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Dancing in the Dark: Youth, Popular Culture, and the Electronic Media Paperback – November 19, 1990
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About the Author
Lambert Zuidervaart is Professor of Philosophy at the Institute for Christian Studies, where he holds the Herman Dooyeweerd Chair in Social and Political Philosophy, and an Associate member of the Graduate Faculty in Philosophy at the University of Toronto. He is the former President of the Urban Institute for Contemporary Arts in Grand Rapids, Michigan. His most recent books with Cambridge University Press - Artistic Truth: Aesthetics, Discourse, and Imaginative Disclosure and Social Philosophy after Adorno - received Symposium Book Awards from the Canadian Society for Continental Philosophy in 2006 and 2008, respectively. His book Adorno's Aesthetic Theory (1991) was the first major study in English on Adorno's aesthetics.
Worst is a teacher of music as well as a composer, collector, and critic of music. As Professor of Music at Calvin College, he has developed innovative approaches to the study of traditional and contemporary American music, from jazz to rock. Worst contributes musical reviews and essays to periodicals, and also collects African music and instruments.
Quentin J. Schultze (PhD, University of Illinois) is professor emeritus of communication at Calvin College in Grand Rapids, Michigan, and CEO of Edenridge Communications. Schultze has been quoted in major media including the "Wall Street Journal", "Newsweek", "US News & World Report", the "New York Times", "Fortune", the "Chicago Tribune", and "USA Today". He has been interviewed by CNN, CBS, NBC, ABC, and NPR and is the author of many books, including "An Essential Guide to Public Speaking". He blogs at www.quentinschultze.com.
William D. Romanowski is professor of Communication Arts and Sciences at Calvin College in Grand Rapids, Michigan. His previous works include Reforming Hollywood and Eyes Wide Open.
James D. Bratt is professor of history at Calvin College and the author of"Abraham Kuyper: Modern Calvinist, Christian Democrat"
More About the Author
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Director, Center for Servant Leadership Communication
Top Customer Reviews
This book was written by five professors from Calvin College who teach in the following disciplines: communication arts and sciences, English, history, music, and philosophy. I picked it up after listening to a tape by Howard Hendricks from Dallas Theological Seminary, who gave it a fabulous recommendation. After reading it, I would have to do the same. This book gives it's own statement of purpose better than I would be able to - "In short, our thesis is that youth and the electronic media today are dependent upon each other. The media need the youth market, as it is called, for their own economic survival. Youth, in turn, need the media for guidance and nurture in a society where other social institutions, such as the family and the school, do not shape the youth culture as powerfully as they once did" (11,12). This book is now ten years old and it is outdated by some standards, but it's only ignorant in naming the newest forms of the influence it speaks so perceptively about.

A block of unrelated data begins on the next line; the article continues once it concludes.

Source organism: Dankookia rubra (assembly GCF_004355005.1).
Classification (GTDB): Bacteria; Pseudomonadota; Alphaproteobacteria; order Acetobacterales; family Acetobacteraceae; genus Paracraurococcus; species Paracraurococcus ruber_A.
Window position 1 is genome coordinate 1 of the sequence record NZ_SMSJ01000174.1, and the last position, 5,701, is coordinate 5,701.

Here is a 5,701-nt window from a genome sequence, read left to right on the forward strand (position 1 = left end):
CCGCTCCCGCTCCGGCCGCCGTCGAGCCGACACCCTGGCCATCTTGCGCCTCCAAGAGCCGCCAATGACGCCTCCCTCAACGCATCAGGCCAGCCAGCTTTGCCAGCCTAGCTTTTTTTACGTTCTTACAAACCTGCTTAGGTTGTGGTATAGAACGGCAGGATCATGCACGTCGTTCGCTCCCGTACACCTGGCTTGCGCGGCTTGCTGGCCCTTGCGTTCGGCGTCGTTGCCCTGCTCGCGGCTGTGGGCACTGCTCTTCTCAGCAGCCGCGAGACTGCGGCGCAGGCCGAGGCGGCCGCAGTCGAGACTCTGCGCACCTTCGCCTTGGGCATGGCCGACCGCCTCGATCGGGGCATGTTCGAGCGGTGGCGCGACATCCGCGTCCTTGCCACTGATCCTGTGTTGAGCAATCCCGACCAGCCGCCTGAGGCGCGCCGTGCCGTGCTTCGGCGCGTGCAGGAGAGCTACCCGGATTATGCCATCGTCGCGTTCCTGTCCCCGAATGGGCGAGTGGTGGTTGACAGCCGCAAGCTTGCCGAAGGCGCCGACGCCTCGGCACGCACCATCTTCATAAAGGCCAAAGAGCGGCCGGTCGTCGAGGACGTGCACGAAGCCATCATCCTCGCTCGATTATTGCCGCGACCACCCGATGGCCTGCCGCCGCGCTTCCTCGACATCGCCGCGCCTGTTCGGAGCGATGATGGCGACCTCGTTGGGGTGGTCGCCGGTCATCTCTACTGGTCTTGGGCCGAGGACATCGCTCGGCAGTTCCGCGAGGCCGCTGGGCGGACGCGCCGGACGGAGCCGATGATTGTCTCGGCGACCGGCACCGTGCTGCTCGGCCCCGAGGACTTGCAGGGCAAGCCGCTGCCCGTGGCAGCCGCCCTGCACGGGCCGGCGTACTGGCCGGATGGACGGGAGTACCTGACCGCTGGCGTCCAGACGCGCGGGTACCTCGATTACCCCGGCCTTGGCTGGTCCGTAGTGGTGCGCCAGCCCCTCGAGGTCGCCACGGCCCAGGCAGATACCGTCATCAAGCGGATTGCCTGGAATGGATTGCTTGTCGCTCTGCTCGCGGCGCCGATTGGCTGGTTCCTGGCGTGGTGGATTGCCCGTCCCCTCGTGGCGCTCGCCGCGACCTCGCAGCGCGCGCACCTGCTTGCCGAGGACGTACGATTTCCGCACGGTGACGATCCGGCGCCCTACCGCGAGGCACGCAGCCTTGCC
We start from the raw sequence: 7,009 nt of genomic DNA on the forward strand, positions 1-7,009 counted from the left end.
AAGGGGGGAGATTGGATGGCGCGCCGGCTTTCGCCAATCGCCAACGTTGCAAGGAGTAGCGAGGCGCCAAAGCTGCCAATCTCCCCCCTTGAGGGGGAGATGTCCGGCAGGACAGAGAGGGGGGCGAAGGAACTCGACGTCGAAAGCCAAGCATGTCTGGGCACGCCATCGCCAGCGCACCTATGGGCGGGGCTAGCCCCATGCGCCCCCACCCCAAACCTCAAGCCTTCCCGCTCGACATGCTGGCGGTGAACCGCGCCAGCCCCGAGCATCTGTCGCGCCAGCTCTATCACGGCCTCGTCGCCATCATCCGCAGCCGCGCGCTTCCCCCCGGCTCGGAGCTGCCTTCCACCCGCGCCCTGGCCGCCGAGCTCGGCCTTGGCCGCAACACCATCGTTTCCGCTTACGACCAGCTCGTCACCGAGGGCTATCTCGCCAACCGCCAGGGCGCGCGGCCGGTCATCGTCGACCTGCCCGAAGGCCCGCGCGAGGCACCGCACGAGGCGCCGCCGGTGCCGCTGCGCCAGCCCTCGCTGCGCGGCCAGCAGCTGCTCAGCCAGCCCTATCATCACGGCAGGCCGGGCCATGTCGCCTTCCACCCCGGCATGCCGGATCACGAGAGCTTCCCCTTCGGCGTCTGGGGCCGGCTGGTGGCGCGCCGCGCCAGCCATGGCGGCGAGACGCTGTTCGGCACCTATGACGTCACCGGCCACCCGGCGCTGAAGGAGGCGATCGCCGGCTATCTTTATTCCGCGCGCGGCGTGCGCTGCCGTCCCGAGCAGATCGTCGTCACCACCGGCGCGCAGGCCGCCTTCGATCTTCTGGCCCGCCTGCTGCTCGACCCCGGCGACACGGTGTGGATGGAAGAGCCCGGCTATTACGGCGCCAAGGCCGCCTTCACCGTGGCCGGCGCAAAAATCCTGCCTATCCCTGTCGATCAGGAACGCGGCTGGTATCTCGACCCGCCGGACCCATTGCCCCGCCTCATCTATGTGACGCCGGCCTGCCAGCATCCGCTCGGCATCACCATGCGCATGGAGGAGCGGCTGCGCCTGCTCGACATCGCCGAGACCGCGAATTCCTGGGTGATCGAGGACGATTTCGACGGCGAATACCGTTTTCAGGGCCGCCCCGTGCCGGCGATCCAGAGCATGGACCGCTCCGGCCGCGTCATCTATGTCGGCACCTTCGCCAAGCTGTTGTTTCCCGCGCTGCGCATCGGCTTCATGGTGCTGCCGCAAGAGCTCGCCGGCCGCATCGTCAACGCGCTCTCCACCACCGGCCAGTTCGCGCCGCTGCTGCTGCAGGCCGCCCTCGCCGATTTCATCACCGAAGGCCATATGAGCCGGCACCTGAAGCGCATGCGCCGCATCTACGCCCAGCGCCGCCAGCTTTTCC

The focus of this book is on the critical evaluation of the music industry, the music television industry (MTV), the film industry and the impact they have on the teen population. It's chapters plod much deeper into these issues than I'm able to do here without opening a can of worms, but their insight is invaluable. Being twenty-five years old, I learned as much about myself and the influence of the media on my own life as I did about the media itself.
This book suggests that we have today is a "generation gap" that has been created by the media. Youth have been isolated from the more traditional worlds of previous generations, their parents included.Read more ›
Initially, they remind us that "youth have been a 'problem' for hundreds, probably thousands, of years. Every adult reading this book was very likely part of a generation that criticized and was criticized by its elders" (p.3). In many ways, today's youth simply reveals, in distinctively adolescent ways, the broader American culture, which as a consumer society clearly believes happiness can be bought.
Having acknowledged this, having surveyed the various forces of "modernization" which have shaped youth culture throughout this nation's history, the authors then focus on the primary force in modern young peoples' lives: the electronic media. "Indeed, it is hard to underestimate the dramatic extent to which radio, television, cable, satellites, and the VCR have changed the ways that youth relate to each other and to other generations" (47). Attuned to the media, today's youths have a shared network which radically severs them from traditional social ties with family and church. Thus they find irrelevant those "traditional institutions" which revere "history, maturity, or wisdom" (58).
Consequently, what "maps of reality" youngsters obtain come from music and films rather than parents and teachers. With ever increasing amounts of money and leisure time, America's youth indulge in walkmans and concerts, TV and videocassettes and compact discs.Read more ›
It's time for Eerdmans to update and print a second edition of this book reflecting more recent trends.
This is must-reading for everyone involved in ministering to and educating adolescents.